Source:   Los Angeles Times
Contact:    Thursday July 31 1997

Cancer Patient Ran 'Pot Palace' 

Drugs: Man charged with cultivating thousands of marijuana plants in
turreted BelAir mansion was trying to develop new strains for those with
diseases, family and activists say.

Section: Metro   Page: 1  

 The man arrested at a BelAir mansion on charges of cultivating a
$20million forest of marijuana plants is a selfmade scientist and cancer
patient struggling to develop new strains of cannabis to help those
suffering from painful chronic diseases, activists and family members said

 Todd Patrick McCormick, who faces a federal charge of cultivation of
marijuana, began smoking the drug as a teenager to quell the pain from a
rare childhood cancer, his family said. In recent years, he has joined the
radical front lines of the battle for medicinal marijuana use,
experimenting with genetic engineering and clones of the plant to supply
patients nationwide, marijuana use proponents say.

 At the time of his arrest Tuesday evening by Los Angeles County
sheriff's deputies, the 27yearold Rhode Island native had received an
advance to write a book, was planning to launch a magazine on the subject
of marijuana cultivation and was a wellregarded cannabis expert who is
interviewed on the current High Times magazine Web site, marijuana
proponents said.

 His arrestwhich one county sheriff's official said was the largest
indoor marijuana seizure the agency has ever madeoutraged medicinal
marijuana activists, who praised McCormick as an inspired martyr.

 Authorities said McCormick, who grew marijuana plants in virtually
every room of his fivestory, fairytalelike mansion, appeared to be
supplying marijuana to cannabis clubs throughout the state.

 He was arrested after deputies found about 4,000 marijuana plants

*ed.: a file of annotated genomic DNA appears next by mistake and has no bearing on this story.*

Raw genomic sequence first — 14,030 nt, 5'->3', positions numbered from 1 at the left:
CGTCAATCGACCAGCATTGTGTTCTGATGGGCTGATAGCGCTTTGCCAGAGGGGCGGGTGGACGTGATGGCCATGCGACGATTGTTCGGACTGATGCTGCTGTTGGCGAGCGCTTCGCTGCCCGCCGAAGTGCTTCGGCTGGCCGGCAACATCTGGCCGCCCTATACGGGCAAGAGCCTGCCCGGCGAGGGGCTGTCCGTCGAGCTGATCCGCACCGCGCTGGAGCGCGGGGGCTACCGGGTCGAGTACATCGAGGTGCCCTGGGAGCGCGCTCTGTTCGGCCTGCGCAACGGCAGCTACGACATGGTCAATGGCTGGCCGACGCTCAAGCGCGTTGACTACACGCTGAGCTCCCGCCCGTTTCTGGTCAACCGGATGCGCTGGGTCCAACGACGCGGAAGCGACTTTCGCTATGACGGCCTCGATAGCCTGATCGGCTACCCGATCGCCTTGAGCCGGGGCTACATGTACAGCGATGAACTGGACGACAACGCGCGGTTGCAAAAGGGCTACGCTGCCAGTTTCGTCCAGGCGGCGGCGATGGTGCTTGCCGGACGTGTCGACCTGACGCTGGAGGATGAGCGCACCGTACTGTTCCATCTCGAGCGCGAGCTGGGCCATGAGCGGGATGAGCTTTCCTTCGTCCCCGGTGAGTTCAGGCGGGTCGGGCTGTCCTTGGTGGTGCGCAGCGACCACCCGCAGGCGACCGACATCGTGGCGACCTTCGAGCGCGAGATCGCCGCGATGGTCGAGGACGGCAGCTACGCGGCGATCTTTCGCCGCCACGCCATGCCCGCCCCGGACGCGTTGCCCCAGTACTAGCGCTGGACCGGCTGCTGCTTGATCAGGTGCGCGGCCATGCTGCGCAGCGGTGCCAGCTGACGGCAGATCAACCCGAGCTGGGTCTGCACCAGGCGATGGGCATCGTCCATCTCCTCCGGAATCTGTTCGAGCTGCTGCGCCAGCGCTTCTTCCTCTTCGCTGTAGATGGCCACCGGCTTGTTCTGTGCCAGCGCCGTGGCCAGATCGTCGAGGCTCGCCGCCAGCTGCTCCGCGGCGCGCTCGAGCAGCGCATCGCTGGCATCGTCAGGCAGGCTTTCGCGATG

growing inside the BelAir castle with turrets and secret rooms, not far
from the homes of actress Elizabeth Taylor and former President Ronald
Reagan. McCormick had rented the mansion since February for $6,000 a month,
friends say.

 County authorities turned over the case to the U.S. attorney's office
because of the large volume of marijuana involved and their belief that
McCormick sold it to people in other states. He was in custody in lieu of
$100,000 bail, and faces up to 10 years in prison if convicted.

 Federal authorities also charged three others found at the home at the
time of McCormick's arrest with cultivation of marijuana.

 At a Wednesday news conference, Sheriff Sherman Block said that
investigators received a tip about the massive marijuana operation while
they were conducting a bust in the South Bay about five days ago.

 "Much to the surprise of our people, when you got up on the hill . . .
you could actually see (the plants) through the windows of the house," he
said. "Marijuana was growing on the patio, in the yard and all over the

 Block said 4,116 highgrade marijuana plantswith an estimated street
value of $5,000 eachwere individually tagged for their ultimate
destinations and illuminated with an elaborate lighting system.

 "It is a very, very significant seizure," Block said.

 He added that McCormick told the arresting deputies he was using the
plants to treat his own cancer. The sheriff, who has twice battled cancer
himself, quipped: "Four thousands plants should make him very healthy."

 Richard Cowan, former national director of the National Organization
for the Reform of Marijuana Laws, said McCormick is a hero "for many people
who suffer from the pain of disease . . . a real force of nature who has
put his personal freedom on the line to develop new strains of marijuana
for medicinal use.

 "The fact that they are . . . treating him like a criminal is a sham,"
Cowan said. "Todd is one of most knowledgeable people in the area of
cannabis in the world. His arrest and the loss of the plants he was
cultivating is a tragedy."

 McCormick's mother, Ann McCormick, said in a telephone interview from
her home in Rhode Island that when her son was 2, doctors discovered he had